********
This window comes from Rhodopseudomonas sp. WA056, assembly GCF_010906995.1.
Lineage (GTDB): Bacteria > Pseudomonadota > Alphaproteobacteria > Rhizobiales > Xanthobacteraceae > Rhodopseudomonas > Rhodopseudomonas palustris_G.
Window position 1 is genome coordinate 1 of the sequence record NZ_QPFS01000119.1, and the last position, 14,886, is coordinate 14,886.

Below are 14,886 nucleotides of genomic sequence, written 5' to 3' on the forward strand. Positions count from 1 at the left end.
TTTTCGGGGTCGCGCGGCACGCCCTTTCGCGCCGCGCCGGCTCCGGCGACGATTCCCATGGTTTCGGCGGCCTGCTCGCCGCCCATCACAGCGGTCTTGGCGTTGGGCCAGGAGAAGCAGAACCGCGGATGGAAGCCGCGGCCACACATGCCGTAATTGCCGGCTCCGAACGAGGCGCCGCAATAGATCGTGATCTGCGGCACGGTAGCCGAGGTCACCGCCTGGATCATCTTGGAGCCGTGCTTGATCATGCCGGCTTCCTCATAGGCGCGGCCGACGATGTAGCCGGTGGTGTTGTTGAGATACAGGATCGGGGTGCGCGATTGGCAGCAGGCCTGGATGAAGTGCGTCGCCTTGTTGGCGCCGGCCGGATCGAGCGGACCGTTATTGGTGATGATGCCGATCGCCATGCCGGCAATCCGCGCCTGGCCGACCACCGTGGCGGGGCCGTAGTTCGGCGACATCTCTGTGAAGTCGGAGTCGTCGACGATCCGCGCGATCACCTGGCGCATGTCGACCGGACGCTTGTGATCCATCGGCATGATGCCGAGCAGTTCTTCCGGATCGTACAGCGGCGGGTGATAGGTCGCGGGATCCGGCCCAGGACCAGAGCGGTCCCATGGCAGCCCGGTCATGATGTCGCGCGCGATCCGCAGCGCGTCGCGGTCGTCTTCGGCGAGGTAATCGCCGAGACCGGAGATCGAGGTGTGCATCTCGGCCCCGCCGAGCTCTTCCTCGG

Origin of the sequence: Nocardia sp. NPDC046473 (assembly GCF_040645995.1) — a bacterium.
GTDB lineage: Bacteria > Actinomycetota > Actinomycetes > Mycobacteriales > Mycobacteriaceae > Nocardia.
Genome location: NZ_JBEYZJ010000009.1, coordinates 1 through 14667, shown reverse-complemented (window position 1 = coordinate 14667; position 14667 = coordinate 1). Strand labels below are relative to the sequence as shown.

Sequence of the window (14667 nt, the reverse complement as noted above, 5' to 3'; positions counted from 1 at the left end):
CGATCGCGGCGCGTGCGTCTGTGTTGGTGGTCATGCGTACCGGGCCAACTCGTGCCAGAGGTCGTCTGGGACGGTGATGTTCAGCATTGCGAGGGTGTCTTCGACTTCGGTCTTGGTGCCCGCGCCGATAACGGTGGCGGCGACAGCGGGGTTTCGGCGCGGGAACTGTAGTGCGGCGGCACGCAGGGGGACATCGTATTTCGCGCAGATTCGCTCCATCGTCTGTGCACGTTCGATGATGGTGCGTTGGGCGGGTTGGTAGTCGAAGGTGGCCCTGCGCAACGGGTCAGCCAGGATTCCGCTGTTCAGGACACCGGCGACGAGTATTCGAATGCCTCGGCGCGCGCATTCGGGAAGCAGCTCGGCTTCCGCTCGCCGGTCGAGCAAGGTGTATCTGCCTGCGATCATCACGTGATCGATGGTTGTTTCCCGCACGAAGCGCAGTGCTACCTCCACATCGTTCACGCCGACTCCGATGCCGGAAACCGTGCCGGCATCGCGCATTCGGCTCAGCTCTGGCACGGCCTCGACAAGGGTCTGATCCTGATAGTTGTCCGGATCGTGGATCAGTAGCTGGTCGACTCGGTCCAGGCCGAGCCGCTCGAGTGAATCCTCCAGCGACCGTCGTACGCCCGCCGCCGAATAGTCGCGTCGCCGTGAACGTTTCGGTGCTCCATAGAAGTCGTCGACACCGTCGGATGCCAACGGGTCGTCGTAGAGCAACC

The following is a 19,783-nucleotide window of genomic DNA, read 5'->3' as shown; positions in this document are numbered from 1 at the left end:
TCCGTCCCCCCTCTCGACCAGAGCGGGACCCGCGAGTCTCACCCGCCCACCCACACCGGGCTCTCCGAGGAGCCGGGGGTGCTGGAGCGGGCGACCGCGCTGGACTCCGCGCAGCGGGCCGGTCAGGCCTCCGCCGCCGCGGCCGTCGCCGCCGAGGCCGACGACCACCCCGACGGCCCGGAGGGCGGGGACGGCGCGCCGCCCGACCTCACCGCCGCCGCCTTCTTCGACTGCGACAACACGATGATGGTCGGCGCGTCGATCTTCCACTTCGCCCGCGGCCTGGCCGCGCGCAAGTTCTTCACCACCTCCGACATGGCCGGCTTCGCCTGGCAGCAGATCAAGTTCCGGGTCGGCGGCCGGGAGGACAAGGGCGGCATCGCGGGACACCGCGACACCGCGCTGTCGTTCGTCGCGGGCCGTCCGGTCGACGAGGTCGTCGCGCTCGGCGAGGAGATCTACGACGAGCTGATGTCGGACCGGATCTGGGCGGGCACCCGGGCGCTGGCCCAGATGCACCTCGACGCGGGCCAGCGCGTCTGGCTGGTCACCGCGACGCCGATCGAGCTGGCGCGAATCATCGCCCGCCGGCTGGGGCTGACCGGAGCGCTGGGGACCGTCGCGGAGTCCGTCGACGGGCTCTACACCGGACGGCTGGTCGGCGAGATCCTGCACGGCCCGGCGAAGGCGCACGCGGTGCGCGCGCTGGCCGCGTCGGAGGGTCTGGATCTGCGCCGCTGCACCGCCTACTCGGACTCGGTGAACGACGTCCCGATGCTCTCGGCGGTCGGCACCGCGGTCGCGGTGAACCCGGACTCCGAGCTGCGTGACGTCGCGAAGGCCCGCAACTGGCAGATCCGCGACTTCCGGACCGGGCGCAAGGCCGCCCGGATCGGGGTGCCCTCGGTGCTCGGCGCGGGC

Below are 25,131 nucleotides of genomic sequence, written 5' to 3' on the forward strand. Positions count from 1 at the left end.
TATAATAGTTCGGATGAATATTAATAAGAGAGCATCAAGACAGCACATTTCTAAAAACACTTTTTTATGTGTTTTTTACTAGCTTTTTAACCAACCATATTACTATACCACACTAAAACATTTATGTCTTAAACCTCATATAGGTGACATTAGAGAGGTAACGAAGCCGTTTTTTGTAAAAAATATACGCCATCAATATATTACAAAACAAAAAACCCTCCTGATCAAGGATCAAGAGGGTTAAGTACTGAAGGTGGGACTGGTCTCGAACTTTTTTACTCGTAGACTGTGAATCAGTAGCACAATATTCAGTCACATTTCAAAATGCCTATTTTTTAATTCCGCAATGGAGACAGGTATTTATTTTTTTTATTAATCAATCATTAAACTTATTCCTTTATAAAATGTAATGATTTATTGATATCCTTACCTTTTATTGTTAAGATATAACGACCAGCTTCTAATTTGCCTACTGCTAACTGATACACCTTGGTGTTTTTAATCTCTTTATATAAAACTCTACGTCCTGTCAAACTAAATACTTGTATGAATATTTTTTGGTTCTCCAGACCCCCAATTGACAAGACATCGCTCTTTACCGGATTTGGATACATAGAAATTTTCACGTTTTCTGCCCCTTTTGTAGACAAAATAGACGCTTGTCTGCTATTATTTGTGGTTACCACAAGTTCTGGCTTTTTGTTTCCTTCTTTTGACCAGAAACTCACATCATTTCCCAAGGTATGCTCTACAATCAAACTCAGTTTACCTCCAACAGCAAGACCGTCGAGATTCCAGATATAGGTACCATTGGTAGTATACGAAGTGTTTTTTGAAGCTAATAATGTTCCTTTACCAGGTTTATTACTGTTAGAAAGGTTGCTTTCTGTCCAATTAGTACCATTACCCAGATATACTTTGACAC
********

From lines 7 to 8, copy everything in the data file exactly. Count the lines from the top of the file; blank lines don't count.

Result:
GTDB lineage: Bacteria > Actinomycetota > Actinomycetes > Mycobacteriales > Mycobacteriaceae > Nocardia.
Genome location: NZ_JBEYZJ010000009.1, coordinates 1 through 14667, shown reverse-complemented (window position 1 = coordinate 14667; position 14667 = coordinate 1). Strand labels below are relative to the sequence as shown.